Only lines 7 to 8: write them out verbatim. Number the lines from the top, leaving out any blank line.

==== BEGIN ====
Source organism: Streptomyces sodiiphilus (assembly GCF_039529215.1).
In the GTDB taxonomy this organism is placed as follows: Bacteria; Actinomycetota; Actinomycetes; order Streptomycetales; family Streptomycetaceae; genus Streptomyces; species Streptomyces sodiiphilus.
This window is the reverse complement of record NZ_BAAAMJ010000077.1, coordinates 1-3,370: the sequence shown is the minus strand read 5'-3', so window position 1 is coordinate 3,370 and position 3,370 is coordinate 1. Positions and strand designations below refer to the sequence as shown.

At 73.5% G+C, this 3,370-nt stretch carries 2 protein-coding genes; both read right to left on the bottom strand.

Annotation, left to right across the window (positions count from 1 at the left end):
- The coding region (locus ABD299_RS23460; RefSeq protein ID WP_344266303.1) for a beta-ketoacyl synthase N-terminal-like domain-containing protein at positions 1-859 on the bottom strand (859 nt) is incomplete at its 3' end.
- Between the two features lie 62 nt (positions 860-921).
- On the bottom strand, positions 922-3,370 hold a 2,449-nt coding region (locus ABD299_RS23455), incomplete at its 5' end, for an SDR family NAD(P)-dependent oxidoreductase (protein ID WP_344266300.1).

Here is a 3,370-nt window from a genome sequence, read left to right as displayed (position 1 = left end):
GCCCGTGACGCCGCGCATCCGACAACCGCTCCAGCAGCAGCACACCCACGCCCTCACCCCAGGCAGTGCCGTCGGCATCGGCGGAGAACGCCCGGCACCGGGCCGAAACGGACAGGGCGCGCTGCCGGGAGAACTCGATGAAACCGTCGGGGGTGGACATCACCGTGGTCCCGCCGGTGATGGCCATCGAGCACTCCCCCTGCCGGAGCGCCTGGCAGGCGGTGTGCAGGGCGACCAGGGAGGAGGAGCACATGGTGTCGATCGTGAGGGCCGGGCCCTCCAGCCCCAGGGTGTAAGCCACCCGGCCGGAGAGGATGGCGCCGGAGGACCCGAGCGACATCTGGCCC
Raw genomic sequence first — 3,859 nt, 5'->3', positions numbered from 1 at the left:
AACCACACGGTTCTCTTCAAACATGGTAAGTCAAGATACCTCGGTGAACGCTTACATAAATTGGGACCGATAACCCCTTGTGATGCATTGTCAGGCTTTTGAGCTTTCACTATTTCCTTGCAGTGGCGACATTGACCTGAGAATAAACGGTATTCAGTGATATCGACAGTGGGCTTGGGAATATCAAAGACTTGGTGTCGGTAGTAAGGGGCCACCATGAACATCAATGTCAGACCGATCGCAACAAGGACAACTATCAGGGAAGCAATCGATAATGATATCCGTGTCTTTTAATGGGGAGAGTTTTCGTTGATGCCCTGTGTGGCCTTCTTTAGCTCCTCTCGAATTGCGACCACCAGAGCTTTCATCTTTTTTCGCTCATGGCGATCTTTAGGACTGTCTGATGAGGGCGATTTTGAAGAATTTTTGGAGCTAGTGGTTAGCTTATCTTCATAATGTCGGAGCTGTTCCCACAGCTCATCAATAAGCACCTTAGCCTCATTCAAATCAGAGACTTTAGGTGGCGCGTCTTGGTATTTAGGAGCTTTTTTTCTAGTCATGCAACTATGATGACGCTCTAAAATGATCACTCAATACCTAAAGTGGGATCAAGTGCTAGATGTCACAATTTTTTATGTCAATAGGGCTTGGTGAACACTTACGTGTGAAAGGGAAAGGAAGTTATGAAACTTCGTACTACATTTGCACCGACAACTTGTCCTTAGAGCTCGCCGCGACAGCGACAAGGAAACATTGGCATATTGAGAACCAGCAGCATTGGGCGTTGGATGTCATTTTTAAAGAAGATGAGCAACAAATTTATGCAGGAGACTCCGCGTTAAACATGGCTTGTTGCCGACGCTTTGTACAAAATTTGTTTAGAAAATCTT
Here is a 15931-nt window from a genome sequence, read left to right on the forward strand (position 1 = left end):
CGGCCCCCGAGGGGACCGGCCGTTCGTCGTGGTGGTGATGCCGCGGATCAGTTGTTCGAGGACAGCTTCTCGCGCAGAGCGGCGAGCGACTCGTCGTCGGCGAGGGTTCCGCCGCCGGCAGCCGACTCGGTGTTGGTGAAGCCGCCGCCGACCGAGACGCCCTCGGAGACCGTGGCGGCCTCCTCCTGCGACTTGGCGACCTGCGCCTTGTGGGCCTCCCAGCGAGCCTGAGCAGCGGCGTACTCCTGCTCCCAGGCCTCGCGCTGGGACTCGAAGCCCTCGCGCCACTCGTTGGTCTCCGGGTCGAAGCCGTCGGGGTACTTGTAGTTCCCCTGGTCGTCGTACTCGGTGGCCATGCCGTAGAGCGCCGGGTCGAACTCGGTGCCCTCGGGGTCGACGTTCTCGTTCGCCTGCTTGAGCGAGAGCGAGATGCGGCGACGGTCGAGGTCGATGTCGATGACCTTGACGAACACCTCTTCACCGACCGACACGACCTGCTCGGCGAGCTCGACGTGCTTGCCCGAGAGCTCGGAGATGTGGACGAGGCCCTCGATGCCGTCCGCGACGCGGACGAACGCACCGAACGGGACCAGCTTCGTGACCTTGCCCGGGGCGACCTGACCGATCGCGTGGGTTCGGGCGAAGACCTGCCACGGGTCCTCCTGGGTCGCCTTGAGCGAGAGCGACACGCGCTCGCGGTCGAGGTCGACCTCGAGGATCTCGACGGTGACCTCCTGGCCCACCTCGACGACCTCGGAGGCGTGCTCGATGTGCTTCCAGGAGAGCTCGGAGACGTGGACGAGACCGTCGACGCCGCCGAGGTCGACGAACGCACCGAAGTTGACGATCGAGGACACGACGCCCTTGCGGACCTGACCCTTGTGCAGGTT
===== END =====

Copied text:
- Between the two features lie 62 nt (positions 860-921).
- On the bottom strand, positions 922-3,370 hold a 2,449-nt coding region (locus ABD299_RS23455), incomplete at its 5' end, for an SDR family NAD(P)-dependent oxidoreductase (protein ID WP_344266300.1).